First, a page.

Last Updated on February 4, 2019 by Brad Cypert
It’s very common to find yourself working with Arrays in any language, and PHP is no exception. If you’re reading this, you probably want to find out how to add to an array in PHP but there’s one thing to cover first! Unlike most other languages, arrays in PHP are just an ordered map! Let’s declare an array to work with.
Arrays can be declared similarly to map, but you can freely omit the keys.
$array = array(1,2,3,4);
Now that we have an array, we can see how easy it is to add to an array like so:
$array = 5;
Adding to an array in PHP really is as simple as assigning a new value to a blank index!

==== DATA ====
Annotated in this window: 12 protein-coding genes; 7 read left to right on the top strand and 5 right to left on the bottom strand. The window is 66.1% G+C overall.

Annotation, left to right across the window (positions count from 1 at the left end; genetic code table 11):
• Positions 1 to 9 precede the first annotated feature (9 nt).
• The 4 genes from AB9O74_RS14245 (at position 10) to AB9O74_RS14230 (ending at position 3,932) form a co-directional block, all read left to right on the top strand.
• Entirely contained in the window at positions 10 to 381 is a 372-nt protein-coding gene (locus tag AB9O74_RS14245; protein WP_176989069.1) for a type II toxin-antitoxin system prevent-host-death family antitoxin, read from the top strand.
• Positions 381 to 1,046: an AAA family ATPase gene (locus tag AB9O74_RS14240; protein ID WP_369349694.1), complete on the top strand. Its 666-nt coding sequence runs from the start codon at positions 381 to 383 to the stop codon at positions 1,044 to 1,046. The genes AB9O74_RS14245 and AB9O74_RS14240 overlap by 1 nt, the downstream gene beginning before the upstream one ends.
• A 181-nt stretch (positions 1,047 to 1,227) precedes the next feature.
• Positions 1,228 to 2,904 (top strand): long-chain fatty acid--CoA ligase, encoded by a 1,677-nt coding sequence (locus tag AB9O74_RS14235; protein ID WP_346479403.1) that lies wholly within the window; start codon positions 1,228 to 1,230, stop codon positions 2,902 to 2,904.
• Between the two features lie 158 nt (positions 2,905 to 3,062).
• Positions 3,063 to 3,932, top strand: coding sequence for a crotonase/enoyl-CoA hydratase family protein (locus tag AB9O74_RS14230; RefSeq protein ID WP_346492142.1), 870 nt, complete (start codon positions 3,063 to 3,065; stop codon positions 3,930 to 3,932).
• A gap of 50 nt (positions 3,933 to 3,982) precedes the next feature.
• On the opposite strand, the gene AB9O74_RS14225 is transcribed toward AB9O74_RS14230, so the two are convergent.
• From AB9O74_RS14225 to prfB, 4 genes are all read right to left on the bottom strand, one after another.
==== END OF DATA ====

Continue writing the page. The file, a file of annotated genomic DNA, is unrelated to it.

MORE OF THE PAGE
There’s some interesting information regarding the addition of an element into an array with PHP though. For one: during the scope of the addition, the array is treated like a stack (keep in mind that this is actually an ordered-map, remember?). Additionally, if an array does not yet exist and you use
$array = 5, a new array will be created.
Theres an alternative solution as well, and that’s by calling the
array_push function. If you have to use it, the
array_push function’s definition looks like this:
array_push ( array &$array [, mixed $... ] ) : int
Notice that it returns an
int. That int represents the new size of the array. Generally, you won’t want to use this pattern and will instead favor the assignment pattern from before. The reason why is that use of
array_push will introduce an additional function call and the overhead that comes with that.
It’s worth mentioning that, with this pattern, if you don’t provide an array as the first argument to this function, an error will be raised.